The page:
Possible explanations for the bizarre phenomenon, which was first recorded in 2006, include that they are a completely new particle or potentially the product of dark matter.
But a third theory, unveiled in a research paper last month, suggests the phantom rays could actually be elusive ‘supersymmetricals’ – minute particles which are capable of passing cleanly through matter without interacting with it at all.
The long-sought particles have eluded scientists for years – including the team at the Large Hadron Collider, which has predicted their existence but not been able to observe them.
And if their existence is proved, they would break the rules of the long-established Standard Model of physics, the most accurate description of the universe humans have ever known.
The strange cosmic rays were first spotted shooting out of Antarctica during a 2006 experiment to monitor cosmic rays showering the Earth from space.
During the tests, NASA-affiliated researchers observed a phenomenon that they were unable to explain: Cosmic rays being emitted from the ground.
Data was collected through the Antarctic Impulsive Transient Antenna (ANITA), a high-tech balloon designed to monitor cosmic neutrinos while floating over Antarctica.
But during its maiden flight in 2006, ANITA’s specialist instruments recorded a cosmic ray coming from below.
The balloon recorded the same phenomenon again in 2014.
Cosmic rays are high-energy fragments of atoms which travel through space at close to the speed of light. They are thought to come from clusters of massive stars.
Billions of the particles shower the earth every day, and physicists believe they are capable of penetrating the Earth’s surface.
But according to the Standard Model, they should not be able to pass all the way through the planet and shoot out of the other side.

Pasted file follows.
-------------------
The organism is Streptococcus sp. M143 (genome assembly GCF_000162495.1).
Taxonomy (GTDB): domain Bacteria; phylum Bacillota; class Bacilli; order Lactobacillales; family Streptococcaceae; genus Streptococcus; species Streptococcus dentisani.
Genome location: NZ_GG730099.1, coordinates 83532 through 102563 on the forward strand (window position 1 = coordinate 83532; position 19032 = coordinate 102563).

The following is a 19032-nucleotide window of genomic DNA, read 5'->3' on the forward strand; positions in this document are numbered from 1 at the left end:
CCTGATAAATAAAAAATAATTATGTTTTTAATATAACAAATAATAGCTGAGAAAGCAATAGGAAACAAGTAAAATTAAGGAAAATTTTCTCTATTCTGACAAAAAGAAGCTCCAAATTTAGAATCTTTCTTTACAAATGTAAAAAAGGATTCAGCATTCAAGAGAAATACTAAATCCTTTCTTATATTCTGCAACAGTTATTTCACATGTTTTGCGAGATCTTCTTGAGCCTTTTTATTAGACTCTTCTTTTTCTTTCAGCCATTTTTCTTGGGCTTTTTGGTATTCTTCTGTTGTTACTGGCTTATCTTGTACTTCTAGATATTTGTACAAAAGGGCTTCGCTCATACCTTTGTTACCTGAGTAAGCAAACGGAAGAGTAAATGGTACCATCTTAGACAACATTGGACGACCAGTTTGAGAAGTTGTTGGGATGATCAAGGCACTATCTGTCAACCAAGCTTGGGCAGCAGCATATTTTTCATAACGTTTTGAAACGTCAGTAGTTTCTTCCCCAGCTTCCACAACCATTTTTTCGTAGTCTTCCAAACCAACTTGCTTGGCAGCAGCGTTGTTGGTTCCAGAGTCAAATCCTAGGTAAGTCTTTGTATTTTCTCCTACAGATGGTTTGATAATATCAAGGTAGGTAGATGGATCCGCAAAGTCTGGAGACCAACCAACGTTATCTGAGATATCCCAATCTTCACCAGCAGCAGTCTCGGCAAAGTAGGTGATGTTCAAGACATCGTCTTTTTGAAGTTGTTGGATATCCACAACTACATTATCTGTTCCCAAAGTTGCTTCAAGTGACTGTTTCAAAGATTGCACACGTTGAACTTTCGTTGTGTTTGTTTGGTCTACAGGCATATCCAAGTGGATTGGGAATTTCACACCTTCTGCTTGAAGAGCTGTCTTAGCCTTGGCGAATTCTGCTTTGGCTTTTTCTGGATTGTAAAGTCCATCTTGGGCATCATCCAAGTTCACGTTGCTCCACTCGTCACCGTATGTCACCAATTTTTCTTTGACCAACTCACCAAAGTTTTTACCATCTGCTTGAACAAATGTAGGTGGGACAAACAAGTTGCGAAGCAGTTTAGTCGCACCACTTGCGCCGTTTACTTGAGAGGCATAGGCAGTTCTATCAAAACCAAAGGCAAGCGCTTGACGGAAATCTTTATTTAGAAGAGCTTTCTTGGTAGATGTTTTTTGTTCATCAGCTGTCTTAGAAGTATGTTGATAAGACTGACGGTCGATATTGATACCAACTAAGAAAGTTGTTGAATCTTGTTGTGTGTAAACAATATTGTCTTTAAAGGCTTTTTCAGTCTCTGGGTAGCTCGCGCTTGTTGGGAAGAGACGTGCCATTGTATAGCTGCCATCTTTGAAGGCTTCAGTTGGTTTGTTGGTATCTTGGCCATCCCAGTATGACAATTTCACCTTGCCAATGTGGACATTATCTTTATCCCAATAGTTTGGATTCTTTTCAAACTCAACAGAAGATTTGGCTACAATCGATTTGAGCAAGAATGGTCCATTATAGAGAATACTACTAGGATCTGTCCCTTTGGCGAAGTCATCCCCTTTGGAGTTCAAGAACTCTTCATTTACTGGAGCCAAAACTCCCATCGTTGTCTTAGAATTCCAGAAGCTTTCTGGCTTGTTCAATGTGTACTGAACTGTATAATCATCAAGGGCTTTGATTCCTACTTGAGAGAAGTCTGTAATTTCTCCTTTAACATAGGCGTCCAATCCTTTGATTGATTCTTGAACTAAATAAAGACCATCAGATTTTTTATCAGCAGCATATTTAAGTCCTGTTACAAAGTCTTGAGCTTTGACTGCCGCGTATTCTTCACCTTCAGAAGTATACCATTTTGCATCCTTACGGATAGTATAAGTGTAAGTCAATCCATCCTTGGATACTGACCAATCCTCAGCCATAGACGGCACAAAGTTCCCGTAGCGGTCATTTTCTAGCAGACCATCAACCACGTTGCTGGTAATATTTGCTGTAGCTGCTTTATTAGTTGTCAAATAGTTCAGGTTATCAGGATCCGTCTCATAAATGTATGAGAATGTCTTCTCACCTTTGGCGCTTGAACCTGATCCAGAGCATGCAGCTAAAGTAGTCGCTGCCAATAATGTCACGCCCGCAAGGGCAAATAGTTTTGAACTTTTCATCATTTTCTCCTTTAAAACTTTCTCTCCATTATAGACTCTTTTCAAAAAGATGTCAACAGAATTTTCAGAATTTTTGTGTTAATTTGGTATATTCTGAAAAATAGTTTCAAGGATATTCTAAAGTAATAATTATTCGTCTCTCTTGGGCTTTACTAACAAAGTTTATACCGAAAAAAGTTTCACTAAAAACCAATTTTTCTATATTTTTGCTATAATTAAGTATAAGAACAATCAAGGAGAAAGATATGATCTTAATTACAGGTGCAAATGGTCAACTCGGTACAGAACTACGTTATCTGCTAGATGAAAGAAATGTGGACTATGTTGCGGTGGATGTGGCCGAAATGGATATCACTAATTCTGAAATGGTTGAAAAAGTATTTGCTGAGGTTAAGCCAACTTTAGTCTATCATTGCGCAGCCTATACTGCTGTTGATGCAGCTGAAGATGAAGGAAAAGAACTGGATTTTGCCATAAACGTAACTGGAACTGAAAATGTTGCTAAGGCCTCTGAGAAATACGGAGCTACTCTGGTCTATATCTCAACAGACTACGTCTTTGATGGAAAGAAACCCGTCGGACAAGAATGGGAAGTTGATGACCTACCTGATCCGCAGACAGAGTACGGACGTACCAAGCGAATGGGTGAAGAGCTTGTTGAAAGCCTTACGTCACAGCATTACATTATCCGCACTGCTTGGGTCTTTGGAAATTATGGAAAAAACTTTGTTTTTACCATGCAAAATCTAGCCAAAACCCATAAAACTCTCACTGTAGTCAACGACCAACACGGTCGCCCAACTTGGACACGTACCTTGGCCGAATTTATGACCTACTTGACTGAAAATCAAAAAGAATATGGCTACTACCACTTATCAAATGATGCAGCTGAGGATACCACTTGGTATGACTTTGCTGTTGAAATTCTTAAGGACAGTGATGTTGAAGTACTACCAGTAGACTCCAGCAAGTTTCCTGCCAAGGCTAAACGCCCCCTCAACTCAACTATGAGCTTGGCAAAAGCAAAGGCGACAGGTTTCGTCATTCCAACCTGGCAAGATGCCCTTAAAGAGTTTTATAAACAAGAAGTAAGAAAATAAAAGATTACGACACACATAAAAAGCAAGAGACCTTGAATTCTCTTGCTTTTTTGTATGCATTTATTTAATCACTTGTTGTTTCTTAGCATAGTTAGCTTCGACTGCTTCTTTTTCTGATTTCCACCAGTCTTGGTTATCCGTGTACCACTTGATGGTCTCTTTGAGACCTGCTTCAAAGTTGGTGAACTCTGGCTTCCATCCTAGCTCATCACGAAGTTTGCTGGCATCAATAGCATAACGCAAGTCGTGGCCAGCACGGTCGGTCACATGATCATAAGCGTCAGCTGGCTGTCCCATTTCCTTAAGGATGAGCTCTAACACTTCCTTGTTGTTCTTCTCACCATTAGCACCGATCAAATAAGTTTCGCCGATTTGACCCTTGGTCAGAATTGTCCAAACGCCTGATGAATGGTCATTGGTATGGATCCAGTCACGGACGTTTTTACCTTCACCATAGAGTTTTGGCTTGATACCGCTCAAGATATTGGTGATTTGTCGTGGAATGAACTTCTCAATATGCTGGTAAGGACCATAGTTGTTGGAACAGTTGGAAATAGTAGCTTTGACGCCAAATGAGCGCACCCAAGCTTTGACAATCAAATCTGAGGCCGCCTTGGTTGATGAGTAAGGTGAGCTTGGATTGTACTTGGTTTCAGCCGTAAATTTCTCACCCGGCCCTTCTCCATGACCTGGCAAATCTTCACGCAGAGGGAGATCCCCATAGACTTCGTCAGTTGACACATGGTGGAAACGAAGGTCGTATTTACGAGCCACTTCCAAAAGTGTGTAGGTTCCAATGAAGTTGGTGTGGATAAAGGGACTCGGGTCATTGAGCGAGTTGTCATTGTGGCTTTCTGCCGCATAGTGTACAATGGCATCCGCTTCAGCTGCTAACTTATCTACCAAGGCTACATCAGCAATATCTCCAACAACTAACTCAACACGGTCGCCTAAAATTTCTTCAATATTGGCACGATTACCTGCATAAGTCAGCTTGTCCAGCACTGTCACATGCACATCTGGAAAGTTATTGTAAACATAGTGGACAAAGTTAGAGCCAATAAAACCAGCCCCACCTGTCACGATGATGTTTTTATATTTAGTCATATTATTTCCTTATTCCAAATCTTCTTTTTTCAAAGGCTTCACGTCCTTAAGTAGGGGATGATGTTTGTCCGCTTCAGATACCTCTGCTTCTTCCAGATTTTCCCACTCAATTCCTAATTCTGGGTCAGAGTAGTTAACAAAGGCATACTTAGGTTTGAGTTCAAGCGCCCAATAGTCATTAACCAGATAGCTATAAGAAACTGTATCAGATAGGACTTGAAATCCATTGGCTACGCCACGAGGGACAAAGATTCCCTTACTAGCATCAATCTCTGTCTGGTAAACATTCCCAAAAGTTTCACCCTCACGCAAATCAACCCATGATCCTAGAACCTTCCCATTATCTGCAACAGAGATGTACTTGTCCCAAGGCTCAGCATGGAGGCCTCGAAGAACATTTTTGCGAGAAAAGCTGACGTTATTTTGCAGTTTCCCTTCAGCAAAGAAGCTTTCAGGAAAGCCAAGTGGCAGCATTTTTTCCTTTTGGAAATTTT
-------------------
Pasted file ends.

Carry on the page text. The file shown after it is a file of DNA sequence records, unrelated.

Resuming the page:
Last month, a research paper from a group of researchers led by the Pennsylvania State University physicist Derek Fox proposed a new theory for the strange particles detected by ANITA.
The study suggests that the rays picked up by the balloon were in fact the first evidence of supersymmetric particles.
Mr Fox acknowledged that the theory is just one interpretation of the strange data recorded by ANITA, according to Motherboard.
But the researchers also analysed much more comprehensive data from the IceCube Neutrino Observatory in the Arctic and discovered three occurrences of the phantom particles.
The researchers are now hoping to gather more data from ANITA’s most recent mission in 2016.
Of the study, Mr Fox said: “From my perspective, I go trawling around trying to discover new things about the universe, I come upon some really bizarre phenomenon, and then with my colleagues, we do a little literature search to see if anybody has ever thought that this might happen.
“And then if we find papers in the literature, including one from 14 years ago that predict something just like this phenomenon, then that gets really high weight from me.”